The smallest employers might
think that they are not covered by COBRA. They’re not. COBRA requires employers
with 20 or more employees to offer a continuation of health benefits after a
“qualifying event.” The most common qualifying event is termination including
layoff, resignation or discharge. So if you employ 5 people, and lay one employee
off it looks like you don’t have to worry about offering continuation of
benefits and the extensive, complicated paperwork that goes along with the
process. Sorry, in most states even the smallest employers are required to
offer COBRA coverage.
Every state, with the
COBRA coverage beyond federal requirements. These commonly expand the scope to
all employers, regardless of size, or add types of plans to the list of those
that need to be offered.
Within the past week I have
been gathering information for COBRA administration for two of the smallest
employers. At the first after the layoff of 2 employees the employer wanted to
offer the coverage, whether or not the law required them to do so. Applicable
state law extended coverage to all employees. The notifications are being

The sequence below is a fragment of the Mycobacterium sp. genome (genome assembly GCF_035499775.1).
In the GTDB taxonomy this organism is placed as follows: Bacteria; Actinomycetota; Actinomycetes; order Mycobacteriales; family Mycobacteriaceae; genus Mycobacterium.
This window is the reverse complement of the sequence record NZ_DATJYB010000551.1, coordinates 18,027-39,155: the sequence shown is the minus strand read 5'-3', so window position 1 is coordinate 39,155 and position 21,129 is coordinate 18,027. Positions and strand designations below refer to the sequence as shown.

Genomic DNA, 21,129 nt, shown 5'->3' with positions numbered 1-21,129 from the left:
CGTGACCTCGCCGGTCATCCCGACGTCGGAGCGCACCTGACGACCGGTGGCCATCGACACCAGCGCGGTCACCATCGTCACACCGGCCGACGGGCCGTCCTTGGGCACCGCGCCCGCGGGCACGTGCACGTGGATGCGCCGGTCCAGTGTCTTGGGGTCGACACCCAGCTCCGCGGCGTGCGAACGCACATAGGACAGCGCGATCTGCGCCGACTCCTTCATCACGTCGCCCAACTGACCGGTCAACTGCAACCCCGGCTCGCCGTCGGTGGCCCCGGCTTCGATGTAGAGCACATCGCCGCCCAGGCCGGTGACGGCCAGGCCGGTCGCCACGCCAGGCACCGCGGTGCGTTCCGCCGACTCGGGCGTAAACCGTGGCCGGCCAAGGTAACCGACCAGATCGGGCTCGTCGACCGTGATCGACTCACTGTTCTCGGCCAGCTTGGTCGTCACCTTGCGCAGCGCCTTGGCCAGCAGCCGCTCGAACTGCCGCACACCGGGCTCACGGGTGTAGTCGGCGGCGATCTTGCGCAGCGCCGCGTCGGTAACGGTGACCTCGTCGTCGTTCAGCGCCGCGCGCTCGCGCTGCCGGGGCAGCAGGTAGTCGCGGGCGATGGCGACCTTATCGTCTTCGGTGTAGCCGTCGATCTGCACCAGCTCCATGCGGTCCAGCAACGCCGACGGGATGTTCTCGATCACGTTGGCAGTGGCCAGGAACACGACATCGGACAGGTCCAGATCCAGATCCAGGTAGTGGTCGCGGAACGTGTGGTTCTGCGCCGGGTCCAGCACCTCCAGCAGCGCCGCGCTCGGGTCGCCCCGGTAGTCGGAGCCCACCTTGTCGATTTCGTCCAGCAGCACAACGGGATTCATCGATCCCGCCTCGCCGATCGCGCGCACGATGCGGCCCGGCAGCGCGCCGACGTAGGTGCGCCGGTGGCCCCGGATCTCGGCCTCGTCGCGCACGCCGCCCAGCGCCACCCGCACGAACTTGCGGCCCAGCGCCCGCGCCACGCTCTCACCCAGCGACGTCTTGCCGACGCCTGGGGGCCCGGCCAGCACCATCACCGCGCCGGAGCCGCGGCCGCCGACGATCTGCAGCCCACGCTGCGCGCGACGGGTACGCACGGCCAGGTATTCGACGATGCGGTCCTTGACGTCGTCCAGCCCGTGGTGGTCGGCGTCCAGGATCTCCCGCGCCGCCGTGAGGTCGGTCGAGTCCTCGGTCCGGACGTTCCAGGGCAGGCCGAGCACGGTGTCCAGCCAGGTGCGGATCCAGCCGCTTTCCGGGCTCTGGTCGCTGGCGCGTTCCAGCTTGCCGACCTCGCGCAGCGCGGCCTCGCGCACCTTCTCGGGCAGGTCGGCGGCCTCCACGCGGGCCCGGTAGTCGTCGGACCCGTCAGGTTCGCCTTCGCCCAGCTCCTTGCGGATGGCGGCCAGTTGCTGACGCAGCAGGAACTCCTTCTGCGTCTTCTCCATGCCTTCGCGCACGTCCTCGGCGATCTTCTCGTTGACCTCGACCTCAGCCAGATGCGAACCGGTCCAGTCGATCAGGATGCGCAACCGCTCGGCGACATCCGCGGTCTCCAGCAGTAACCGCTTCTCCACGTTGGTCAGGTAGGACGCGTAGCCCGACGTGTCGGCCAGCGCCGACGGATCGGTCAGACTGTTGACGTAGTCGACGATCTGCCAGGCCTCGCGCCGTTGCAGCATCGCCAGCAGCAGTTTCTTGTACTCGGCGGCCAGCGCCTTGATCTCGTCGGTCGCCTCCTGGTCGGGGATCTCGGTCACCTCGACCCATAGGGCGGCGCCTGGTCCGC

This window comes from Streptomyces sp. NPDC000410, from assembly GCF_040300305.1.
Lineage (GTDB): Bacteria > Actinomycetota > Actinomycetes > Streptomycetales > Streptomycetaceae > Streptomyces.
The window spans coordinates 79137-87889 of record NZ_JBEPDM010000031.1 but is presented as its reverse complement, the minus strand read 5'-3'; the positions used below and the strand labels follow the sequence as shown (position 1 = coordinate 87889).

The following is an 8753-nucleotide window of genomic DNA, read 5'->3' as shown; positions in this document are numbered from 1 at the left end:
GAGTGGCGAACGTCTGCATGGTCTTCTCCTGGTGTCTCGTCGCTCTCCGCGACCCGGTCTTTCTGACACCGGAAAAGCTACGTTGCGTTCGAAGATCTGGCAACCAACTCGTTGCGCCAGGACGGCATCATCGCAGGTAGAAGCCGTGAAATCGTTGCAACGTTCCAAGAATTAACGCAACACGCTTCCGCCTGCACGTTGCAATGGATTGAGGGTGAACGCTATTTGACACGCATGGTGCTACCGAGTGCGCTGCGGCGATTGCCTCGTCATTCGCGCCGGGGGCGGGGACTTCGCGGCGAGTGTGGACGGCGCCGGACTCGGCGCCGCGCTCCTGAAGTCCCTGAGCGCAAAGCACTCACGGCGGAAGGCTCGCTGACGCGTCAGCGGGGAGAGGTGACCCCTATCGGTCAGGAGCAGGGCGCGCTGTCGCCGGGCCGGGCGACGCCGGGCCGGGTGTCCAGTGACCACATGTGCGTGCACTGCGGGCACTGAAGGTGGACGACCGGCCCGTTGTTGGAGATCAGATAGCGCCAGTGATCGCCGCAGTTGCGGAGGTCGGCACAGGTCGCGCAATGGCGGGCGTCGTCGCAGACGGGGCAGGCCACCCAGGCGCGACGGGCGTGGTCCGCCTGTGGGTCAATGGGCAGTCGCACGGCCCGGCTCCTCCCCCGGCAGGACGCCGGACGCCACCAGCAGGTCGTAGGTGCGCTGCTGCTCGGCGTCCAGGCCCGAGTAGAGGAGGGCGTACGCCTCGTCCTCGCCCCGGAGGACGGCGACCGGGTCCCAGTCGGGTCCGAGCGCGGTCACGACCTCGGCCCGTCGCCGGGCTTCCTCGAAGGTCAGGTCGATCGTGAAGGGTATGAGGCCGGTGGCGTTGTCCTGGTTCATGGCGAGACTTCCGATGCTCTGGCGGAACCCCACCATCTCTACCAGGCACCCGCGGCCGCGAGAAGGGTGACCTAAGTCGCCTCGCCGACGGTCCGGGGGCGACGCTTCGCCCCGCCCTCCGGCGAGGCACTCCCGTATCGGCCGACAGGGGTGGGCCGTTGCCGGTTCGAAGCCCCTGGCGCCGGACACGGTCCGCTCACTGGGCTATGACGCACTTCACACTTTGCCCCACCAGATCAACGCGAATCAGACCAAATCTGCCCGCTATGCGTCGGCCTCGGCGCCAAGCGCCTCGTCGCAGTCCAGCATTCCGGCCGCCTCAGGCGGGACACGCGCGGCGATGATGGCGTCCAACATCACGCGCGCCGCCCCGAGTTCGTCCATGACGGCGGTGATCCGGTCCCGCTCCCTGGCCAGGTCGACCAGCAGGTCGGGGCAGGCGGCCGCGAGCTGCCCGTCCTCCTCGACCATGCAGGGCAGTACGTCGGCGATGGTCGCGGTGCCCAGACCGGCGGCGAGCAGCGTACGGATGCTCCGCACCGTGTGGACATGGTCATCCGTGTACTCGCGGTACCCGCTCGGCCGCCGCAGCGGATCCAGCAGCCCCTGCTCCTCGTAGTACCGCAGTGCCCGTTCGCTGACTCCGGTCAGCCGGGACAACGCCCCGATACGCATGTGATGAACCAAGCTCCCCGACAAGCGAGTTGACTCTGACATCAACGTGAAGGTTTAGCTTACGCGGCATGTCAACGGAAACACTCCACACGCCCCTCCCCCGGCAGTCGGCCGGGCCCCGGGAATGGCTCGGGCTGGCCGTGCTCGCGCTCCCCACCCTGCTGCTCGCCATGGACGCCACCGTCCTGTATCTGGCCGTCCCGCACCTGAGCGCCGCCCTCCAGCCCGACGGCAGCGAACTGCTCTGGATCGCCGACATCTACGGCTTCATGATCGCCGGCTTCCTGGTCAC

At a start up the company was
not enthusiastic about offering COBRA to an individual who was terminated for
poor performance and figured they were exempt because they had fewer than ten
people on payroll. Once again state legislation extended COBRA eligibility to
all employees regardless of the size of the employer.
When you are making difficult
decisions about staff cuts it’s a good idea to understand the COBRA
requirements before the layoff conversation. The easiest way to find out if
your state requires COBRA for small employers is to contact the state
department of labor. Double check even if your broker or provider tells you not
to worry about COBRA. In the abovementioned situations one employer was told by
a provider that they did not have to offer COBRA. It takes a lot less time to
find out the correct information than to respond to a complaint made by a
former employee who contacts the department of labor.
COBRA administration with its long list of deadlines and required notices can be a nightmare. Employers of all sizes will avoid headaches
by outsourcing the process. Payroll providers, brokers or knowledgeable
consultants can all help with this administrative burden. Even though former
employees pay the premium, plus an additional 2% fee, sloppy administration can
result in significant employer costs.
In this brief post I can only
begin to cover the ins and outs of COBRA continuation of benefits coverage.
What COBRA questions do you have?